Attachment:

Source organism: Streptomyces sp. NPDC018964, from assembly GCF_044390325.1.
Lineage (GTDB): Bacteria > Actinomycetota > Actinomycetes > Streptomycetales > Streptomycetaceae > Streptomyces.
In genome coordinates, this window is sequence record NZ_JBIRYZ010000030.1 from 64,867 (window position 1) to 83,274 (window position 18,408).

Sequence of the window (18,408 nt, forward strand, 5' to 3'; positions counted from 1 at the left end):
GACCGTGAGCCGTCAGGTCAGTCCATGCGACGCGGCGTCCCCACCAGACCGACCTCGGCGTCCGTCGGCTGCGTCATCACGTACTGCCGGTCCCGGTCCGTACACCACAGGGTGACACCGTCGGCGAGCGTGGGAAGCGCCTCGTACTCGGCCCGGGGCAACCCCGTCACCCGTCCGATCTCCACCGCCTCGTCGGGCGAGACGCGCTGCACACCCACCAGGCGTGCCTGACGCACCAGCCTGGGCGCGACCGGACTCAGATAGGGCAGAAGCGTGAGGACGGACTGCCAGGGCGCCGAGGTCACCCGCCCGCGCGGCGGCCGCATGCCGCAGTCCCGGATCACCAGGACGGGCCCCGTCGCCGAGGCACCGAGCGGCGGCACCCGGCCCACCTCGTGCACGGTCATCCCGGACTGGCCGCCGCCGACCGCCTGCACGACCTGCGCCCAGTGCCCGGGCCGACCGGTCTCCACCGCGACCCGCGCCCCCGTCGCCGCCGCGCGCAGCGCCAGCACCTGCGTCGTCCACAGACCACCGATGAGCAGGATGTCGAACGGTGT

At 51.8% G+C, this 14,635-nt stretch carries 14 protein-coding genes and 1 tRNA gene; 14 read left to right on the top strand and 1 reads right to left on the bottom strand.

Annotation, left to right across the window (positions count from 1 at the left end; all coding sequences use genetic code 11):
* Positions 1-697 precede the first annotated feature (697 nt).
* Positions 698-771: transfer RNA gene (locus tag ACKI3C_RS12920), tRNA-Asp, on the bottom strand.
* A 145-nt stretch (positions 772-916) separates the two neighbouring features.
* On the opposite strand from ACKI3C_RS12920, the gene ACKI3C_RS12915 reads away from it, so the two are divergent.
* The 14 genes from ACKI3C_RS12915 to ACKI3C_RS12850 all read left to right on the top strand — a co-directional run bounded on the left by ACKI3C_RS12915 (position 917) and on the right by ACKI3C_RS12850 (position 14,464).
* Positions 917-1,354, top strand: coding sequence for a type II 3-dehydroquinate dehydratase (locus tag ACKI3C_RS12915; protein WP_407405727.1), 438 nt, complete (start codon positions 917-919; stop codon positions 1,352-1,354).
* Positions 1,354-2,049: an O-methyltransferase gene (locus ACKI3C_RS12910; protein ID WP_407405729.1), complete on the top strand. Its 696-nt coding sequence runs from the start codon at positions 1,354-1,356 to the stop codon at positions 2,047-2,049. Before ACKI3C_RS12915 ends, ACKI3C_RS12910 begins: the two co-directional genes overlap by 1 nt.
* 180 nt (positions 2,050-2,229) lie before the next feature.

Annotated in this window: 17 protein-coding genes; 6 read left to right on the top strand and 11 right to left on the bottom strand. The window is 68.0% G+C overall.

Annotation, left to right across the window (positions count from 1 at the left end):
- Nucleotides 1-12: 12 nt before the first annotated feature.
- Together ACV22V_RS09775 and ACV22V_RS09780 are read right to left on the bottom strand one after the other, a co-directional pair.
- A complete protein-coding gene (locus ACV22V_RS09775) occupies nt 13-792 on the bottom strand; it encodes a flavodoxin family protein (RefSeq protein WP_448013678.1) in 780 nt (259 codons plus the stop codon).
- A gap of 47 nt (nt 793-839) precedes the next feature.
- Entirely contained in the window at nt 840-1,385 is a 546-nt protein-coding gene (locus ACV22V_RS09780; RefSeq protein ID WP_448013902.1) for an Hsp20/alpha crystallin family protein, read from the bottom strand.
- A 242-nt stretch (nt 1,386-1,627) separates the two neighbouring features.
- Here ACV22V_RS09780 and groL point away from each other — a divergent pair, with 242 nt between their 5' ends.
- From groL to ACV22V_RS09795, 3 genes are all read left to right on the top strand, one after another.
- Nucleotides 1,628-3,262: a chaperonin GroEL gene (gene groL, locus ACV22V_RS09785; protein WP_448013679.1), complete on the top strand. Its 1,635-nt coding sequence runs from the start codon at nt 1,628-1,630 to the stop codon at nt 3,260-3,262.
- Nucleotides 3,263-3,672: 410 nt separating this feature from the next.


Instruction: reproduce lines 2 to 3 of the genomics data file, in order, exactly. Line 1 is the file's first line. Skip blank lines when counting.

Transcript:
Lineage (GTDB): Bacteria > Actinomycetota > Actinomycetes > Streptomycetales > Streptomycetaceae > Streptomyces.
In genome coordinates, this window is sequence record NZ_JBIRYZ010000030.1 from 64,867 (window position 1) to 83,274 (window position 18,408).